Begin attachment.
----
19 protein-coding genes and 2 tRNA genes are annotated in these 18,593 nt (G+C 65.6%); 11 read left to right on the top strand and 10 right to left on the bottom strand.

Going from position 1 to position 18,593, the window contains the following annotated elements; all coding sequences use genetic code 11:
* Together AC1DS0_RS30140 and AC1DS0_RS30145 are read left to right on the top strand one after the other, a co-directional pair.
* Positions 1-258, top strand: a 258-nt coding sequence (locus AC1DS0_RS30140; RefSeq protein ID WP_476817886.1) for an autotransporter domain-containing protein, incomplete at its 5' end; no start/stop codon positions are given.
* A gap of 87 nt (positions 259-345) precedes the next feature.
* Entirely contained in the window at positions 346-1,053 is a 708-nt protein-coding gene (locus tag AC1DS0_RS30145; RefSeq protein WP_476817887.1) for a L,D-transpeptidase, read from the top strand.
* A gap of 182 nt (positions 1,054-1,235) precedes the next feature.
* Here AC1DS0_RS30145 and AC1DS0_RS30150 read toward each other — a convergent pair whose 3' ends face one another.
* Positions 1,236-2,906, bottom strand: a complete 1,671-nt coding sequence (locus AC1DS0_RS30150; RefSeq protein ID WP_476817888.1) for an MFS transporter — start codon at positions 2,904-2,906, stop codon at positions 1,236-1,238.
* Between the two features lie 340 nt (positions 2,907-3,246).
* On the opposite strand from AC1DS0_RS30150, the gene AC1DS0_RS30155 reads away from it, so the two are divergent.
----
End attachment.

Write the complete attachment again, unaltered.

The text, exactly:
19 protein-coding genes and 2 tRNA genes are annotated in these 18,593 nt (G+C 65.6%); 11 read left to right on the top strand and 10 right to left on the bottom strand.

Going from position 1 to position 18,593, the window contains the following annotated elements; all coding sequences use genetic code 11:
* Together AC1DS0_RS30140 and AC1DS0_RS30145 are read left to right on the top strand one after the other, a co-directional pair.
* Positions 1-258, top strand: a 258-nt coding sequence (locus AC1DS0_RS30140; RefSeq protein ID WP_476817886.1) for an autotransporter domain-containing protein, incomplete at its 5' end; no start/stop codon positions are given.
* A gap of 87 nt (positions 259-345) precedes the next feature.
* Entirely contained in the window at positions 346-1,053 is a 708-nt protein-coding gene (locus tag AC1DS0_RS30145; RefSeq protein WP_476817887.1) for a L,D-transpeptidase, read from the top strand.
* A gap of 182 nt (positions 1,054-1,235) precedes the next feature.
* Here AC1DS0_RS30145 and AC1DS0_RS30150 read toward each other — a convergent pair whose 3' ends face one another.
* Positions 1,236-2,906, bottom strand: a complete 1,671-nt coding sequence (locus AC1DS0_RS30150; RefSeq protein ID WP_476817888.1) for an MFS transporter — start codon at positions 2,904-2,906, stop codon at positions 1,236-1,238.
* Between the two features lie 340 nt (positions 2,907-3,246).
* On the opposite strand from AC1DS0_RS30150, the gene AC1DS0_RS30155 reads away from it, so the two are divergent.